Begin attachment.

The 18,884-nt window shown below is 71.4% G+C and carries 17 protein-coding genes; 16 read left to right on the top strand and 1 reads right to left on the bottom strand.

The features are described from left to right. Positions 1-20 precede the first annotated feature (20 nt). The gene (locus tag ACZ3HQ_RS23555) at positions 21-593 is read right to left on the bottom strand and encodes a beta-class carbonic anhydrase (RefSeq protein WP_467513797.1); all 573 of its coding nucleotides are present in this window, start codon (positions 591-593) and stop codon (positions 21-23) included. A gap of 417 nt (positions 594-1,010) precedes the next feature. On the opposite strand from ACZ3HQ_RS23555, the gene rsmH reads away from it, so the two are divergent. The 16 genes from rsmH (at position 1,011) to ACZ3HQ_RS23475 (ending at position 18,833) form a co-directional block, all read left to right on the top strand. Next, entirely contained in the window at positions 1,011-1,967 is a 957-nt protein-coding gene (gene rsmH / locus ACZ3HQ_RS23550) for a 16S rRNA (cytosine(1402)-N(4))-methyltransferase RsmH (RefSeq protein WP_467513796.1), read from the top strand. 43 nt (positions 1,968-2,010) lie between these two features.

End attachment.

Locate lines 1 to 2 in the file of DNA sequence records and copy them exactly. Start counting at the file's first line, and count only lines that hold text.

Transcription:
The 18,884-nt window shown below is 71.4% G+C and carries 17 protein-coding genes; 16 read left to right on the top strand and 1 reads right to left on the bottom strand.

The features are described from left to right. Positions 1-20 precede the first annotated feature (20 nt). The gene (locus tag ACZ3HQ_RS23555) at positions 21-593 is read right to left on the bottom strand and encodes a beta-class carbonic anhydrase (RefSeq protein WP_467513797.1); all 573 of its coding nucleotides are present in this window, start codon (positions 591-593) and stop codon (positions 21-23) included. A gap of 417 nt (positions 594-1,010) precedes the next feature. On the opposite strand from ACZ3HQ_RS23555, the gene rsmH reads away from it, so the two are divergent. The 16 genes from rsmH (at position 1,011) to ACZ3HQ_RS23475 (ending at position 18,833) form a co-directional block, all read left to right on the top strand. Next, entirely contained in the window at positions 1,011-1,967 is a 957-nt protein-coding gene (gene rsmH / locus ACZ3HQ_RS23550) for a 16S rRNA (cytosine(1402)-N(4))-methyltransferase RsmH (RefSeq protein WP_467513796.1), read from the top strand. 43 nt (positions 1,968-2,010) lie between these two features.